The fifty-fourth session of the United Nations Commission on Narcotic Drugs (CND) has adopted a resolution on Achieving zero new infections of HIV amongst injecting and other drug users.
The CND noted the 2011-2015 UNAIDS Strategy which promotes the objectives of achieving zero new HIV infections, zero AIDS-related deaths and zero stigma and discrimination. UNODC was requested to continue providing advice and guidance on effective measures to scale up HIV prevention for people who use drugs, and on how to reduce stigma and discrimination.
The Commission also reaffirmed the central importance of civil society as a key partner in the global response to HIV, including to achieving the vision of zero new HIV infections. Member States were urged to ensure their political commitment to the HIV response, by highest level participation in the UN General Assembly High Level Meeting on AIDS which will take place in New York 8-10 June 2011.
A statement was delivered to the CND on behalf of UNAIDS by Michael Bartos, Team Leader, Strategy Support and Evaluation. UNAIDS’ strategy goal of preventing all new HIV infections among people who use drugs was highlighted. “Despite major gaps in programme efforts directed to this goal, real country results in preventing HIV transmission among drug users suggest that where programmes are delivered at scale, achieving this ambitious goal is possible.”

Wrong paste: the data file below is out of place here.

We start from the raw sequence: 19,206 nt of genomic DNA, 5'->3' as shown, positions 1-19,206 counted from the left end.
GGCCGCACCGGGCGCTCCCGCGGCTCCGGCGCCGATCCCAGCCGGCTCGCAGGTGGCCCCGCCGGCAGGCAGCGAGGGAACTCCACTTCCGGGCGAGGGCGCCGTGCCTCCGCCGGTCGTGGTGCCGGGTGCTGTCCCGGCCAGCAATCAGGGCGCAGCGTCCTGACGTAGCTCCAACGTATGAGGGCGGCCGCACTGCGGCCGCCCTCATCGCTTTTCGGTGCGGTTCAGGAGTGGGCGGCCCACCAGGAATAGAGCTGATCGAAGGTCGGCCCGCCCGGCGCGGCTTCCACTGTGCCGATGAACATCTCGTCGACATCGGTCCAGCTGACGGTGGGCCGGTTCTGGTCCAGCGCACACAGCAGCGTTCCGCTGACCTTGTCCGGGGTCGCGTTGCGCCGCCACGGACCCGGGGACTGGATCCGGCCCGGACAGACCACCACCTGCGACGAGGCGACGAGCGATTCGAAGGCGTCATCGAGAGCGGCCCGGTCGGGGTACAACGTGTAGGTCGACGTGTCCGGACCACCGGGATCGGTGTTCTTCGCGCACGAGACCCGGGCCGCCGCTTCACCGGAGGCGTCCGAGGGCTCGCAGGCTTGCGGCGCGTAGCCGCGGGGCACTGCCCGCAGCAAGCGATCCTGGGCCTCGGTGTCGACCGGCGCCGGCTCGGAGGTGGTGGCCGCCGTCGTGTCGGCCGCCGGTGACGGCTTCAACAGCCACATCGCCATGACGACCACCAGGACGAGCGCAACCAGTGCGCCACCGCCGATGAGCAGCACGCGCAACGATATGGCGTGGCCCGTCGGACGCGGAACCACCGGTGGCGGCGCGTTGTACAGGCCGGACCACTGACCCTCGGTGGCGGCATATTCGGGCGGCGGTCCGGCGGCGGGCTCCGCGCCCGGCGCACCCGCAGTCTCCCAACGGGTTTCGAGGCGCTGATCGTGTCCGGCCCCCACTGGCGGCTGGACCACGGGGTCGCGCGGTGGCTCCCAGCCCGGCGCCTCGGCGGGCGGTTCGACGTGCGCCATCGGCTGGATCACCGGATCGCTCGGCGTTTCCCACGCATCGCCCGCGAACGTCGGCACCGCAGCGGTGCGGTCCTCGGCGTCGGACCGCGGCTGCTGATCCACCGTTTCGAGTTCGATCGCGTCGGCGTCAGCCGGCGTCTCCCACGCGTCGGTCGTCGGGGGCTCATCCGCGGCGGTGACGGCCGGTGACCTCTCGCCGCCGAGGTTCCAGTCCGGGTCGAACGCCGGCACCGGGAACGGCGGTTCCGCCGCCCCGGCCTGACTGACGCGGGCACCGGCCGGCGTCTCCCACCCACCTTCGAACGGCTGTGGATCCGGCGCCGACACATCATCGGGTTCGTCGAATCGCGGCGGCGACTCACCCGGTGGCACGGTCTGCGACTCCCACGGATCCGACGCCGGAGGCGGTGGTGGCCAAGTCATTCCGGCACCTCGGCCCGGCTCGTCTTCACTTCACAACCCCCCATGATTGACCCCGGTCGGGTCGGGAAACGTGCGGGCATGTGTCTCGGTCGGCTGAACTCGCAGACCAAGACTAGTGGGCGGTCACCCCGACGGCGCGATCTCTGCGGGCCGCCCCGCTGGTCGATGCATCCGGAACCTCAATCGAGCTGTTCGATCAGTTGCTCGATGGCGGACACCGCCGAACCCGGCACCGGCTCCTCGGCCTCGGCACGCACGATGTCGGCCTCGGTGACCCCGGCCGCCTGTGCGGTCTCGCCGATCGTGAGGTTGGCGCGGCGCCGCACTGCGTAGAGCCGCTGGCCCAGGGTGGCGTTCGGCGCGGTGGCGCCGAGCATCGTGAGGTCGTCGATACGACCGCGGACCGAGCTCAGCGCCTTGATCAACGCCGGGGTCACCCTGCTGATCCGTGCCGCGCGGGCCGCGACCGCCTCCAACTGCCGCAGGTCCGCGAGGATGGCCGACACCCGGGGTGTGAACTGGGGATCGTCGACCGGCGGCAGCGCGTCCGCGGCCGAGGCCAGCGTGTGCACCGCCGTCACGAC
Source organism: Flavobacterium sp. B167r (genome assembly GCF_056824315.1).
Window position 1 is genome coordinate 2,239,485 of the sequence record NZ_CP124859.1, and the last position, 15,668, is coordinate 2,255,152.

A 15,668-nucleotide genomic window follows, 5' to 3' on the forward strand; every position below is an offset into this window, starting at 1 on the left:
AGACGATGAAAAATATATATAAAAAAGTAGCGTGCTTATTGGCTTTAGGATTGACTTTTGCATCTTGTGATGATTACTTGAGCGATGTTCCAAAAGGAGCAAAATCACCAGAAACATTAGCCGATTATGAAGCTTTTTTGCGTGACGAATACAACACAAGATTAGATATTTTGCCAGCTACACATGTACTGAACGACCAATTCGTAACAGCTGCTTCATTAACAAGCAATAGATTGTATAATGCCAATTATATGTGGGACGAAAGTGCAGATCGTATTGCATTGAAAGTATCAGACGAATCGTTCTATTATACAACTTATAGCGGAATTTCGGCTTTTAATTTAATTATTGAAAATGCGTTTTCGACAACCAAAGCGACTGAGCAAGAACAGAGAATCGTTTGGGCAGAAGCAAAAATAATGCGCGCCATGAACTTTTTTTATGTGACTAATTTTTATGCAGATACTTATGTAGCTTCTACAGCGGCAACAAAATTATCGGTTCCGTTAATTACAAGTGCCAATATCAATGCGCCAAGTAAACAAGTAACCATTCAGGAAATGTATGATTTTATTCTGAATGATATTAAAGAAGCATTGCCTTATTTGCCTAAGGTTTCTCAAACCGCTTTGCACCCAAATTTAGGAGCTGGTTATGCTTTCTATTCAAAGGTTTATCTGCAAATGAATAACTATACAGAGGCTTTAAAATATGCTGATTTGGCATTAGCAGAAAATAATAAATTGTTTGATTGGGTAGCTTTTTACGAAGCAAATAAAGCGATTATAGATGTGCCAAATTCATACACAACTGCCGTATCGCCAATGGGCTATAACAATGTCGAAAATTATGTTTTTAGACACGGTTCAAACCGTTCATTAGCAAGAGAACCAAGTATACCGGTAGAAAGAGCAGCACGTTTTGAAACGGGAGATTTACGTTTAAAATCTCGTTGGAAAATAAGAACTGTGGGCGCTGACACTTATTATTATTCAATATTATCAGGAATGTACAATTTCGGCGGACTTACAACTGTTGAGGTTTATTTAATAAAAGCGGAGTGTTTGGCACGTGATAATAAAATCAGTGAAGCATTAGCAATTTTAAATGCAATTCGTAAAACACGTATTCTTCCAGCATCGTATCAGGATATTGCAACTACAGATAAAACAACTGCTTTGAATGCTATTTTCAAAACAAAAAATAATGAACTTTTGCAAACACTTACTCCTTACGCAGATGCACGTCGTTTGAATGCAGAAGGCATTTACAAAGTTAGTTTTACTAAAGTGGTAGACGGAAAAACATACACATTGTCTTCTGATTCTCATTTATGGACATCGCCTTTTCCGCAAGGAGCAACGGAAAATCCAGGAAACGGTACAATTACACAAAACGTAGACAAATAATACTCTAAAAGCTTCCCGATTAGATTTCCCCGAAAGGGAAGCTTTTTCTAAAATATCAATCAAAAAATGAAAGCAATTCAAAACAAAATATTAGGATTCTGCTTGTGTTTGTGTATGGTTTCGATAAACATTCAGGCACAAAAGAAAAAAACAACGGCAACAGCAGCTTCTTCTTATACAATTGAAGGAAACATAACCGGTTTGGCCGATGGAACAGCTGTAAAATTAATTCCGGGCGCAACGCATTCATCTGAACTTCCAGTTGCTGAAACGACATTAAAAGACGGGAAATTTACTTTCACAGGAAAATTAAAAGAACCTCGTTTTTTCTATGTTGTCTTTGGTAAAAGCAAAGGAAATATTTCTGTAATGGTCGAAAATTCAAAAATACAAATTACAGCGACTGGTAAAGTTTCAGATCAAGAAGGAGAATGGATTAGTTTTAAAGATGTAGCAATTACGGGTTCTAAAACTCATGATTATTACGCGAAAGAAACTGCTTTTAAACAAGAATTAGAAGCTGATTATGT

HIV and injecting drug use
Globally, there are an estimated three million people who inject drugs also living with HIV—with nearly 13 million more at risk of HIV infection. While access to HIV prevention services, including harm-reduction programmes has increased, in 2009 the median coverage of HIV prevention services was 32%.
Commission on Narcotic Drugs
The Economic and Social Council established the Commission on Narcotic Drugs (CND) in 1946 as the central policy-making body of the United Nations in drug-related matters. CND enables Member States to analyse the global drug situation, provide follow-up to the General Assembly and to take measures at the global level within its scope of action. It also monitors the implementation of the three international drug control conventions and is empowered to consider all matters pertaining to the aim of the conventions, including the scheduling of substances to be brought under international control.